Jim Yong Kim said instituting a system that ensures the whole population has access to medical care is key to reducing poverty in the developing world.
"Japan committed to universal health coverage (in 1961) at a time when the GDP per capita wasn't among the highest in the world and at a time when many people outside of Japan thought that Japan could not afford to provide universal health coverage," Kim said.
"The World Bank and leading economic development experts think that was one of the keys to Japanese economic development," Kim said.
After devastation and defeat in World War II, Japan rose quickly to become one of the world's leading economies and enjoyed decades of rapid growth.
Under the Japanese public health system, a patient pays up to 30 percent of their medical bills, with the rest made up from a social insurance scheme and general taxation.
Government ministers from developing nations around the world were invited to the one-day conference in Tokyo, hosted jointly by the World Bank and the Japanese government.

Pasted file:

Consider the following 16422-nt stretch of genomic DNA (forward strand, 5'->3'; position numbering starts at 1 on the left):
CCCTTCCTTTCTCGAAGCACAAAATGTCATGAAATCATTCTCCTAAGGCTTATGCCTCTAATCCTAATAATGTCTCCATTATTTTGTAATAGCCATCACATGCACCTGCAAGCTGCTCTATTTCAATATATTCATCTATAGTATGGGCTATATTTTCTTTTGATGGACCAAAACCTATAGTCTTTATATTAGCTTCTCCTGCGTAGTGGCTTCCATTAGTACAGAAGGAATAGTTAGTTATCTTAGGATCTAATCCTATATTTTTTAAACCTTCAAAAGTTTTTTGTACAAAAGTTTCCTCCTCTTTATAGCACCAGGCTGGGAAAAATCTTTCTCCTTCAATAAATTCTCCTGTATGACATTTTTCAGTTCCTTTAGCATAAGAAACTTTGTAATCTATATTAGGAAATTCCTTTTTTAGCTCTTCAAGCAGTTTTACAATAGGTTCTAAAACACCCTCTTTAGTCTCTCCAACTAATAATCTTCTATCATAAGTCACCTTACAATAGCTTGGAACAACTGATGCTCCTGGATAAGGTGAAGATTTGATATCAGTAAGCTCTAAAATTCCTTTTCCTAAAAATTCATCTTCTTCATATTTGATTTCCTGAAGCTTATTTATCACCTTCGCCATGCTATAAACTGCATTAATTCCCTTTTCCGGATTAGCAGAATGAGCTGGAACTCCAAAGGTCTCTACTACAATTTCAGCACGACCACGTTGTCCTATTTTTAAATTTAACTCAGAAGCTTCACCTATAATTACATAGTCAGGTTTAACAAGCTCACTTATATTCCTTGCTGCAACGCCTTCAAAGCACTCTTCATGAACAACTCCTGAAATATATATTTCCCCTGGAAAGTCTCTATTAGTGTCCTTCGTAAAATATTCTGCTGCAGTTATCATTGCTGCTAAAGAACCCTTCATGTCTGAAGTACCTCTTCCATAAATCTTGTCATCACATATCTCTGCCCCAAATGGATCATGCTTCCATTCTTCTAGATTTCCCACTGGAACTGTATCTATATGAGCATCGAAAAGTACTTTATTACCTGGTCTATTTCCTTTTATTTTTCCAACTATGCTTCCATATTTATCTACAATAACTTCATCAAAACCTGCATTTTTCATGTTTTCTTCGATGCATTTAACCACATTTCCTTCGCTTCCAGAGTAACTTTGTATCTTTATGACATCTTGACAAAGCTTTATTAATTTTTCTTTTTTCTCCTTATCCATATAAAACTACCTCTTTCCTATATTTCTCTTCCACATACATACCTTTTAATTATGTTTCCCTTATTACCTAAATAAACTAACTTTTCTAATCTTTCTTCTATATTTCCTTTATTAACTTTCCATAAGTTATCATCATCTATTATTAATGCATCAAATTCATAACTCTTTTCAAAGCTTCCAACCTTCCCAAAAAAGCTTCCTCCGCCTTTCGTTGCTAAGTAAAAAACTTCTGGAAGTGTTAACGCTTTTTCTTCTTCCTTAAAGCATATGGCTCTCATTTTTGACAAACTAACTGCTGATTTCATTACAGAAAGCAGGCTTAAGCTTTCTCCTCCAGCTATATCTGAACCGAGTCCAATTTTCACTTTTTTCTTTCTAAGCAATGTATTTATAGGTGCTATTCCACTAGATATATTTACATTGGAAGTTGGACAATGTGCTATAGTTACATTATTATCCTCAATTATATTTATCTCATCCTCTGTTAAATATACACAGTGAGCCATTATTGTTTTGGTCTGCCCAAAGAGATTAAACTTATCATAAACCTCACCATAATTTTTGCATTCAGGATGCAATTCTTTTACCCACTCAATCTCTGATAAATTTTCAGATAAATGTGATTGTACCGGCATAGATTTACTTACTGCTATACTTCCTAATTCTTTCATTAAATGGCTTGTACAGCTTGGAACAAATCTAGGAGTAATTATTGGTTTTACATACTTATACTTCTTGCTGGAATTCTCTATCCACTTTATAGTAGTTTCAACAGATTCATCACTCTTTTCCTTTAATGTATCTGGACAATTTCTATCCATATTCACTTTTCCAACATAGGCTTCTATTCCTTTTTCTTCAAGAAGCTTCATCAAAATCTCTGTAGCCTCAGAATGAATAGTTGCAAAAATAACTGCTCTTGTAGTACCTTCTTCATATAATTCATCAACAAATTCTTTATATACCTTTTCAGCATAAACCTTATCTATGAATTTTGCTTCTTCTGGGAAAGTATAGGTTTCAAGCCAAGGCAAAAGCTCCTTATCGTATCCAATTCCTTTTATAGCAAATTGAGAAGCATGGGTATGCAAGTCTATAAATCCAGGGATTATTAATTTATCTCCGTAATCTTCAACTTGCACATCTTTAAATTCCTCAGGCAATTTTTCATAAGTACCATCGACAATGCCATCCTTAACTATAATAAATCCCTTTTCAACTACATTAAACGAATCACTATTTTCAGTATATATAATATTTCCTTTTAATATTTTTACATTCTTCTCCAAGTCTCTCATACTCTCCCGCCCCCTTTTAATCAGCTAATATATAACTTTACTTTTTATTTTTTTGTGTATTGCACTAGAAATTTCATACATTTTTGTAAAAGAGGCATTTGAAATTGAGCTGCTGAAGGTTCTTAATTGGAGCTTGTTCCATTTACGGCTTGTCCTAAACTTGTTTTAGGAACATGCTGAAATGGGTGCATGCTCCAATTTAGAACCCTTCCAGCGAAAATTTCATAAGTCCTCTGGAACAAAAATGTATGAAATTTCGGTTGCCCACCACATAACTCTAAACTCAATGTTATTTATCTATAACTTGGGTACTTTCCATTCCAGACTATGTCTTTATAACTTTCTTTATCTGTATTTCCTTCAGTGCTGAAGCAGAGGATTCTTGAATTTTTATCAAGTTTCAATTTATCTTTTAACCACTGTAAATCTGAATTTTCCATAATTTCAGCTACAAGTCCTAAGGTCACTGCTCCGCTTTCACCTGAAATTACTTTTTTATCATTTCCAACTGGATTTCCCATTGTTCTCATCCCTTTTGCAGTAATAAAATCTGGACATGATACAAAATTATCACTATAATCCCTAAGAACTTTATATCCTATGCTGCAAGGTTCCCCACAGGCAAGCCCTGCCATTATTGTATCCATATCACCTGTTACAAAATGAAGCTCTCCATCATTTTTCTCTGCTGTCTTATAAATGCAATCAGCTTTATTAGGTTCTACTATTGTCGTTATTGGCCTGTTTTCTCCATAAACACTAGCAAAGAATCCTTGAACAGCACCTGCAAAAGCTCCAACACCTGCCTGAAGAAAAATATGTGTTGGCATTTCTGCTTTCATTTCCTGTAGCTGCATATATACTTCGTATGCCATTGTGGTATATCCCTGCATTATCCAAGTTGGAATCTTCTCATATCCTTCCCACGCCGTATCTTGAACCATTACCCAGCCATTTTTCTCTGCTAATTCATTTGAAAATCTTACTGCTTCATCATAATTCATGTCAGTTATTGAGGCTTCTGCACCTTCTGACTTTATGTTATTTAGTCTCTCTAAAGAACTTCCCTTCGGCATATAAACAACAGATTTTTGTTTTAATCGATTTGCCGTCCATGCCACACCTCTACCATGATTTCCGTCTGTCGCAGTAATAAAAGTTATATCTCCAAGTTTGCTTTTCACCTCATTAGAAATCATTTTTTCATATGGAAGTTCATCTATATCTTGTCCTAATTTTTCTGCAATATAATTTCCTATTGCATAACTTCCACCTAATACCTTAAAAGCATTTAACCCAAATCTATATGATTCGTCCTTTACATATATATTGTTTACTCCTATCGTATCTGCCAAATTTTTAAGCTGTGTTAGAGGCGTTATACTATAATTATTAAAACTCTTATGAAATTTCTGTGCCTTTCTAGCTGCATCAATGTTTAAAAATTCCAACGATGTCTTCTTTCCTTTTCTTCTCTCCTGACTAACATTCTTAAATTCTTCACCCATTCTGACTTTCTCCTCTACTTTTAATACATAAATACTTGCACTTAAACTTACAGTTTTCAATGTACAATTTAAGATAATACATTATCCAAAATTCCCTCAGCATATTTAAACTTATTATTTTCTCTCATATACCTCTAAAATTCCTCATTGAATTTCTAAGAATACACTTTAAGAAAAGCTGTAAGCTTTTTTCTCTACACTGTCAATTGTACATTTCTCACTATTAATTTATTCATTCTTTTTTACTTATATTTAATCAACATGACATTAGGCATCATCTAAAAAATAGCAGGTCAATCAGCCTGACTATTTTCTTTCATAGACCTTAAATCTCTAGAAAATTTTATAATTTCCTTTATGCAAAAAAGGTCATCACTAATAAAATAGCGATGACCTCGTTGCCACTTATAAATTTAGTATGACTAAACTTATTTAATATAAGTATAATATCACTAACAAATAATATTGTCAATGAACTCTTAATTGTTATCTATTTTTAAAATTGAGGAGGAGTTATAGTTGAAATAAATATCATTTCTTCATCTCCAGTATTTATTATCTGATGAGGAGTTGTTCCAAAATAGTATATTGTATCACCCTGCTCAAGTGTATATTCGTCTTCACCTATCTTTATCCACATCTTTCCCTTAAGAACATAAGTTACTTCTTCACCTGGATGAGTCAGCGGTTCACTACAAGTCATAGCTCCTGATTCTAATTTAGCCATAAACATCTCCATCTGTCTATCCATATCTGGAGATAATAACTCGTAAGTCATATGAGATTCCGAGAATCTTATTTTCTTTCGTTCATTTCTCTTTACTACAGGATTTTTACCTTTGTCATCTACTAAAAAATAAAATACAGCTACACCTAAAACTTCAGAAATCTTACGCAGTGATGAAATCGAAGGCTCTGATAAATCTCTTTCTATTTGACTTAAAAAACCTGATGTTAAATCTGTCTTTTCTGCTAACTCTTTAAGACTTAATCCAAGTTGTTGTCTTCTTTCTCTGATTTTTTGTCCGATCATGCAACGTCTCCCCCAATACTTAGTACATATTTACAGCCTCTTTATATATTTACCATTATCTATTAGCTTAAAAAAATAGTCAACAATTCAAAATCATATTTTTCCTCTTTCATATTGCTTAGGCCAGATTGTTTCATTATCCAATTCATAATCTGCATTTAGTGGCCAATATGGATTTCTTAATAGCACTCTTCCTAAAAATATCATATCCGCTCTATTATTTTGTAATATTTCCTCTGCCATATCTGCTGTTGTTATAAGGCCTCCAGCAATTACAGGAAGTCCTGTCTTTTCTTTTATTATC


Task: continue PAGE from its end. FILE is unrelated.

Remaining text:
The gathering was aimed at spreading the take-up of universal healthcare to developing nations, with the emphasis on how it could boost growth in poorer countries.
Open-access healthcare is "one of the best things you can do to spur immediate and long-term economic growth... and one way of reducing inequality (which can) slow economic growth," Kim told the meeting.
Japan is a major donor to developing countries, and uses its financial muscle to boost its image around the world as well as to establish relationships that pay dividends later as a country's wealth and ability to trade improves.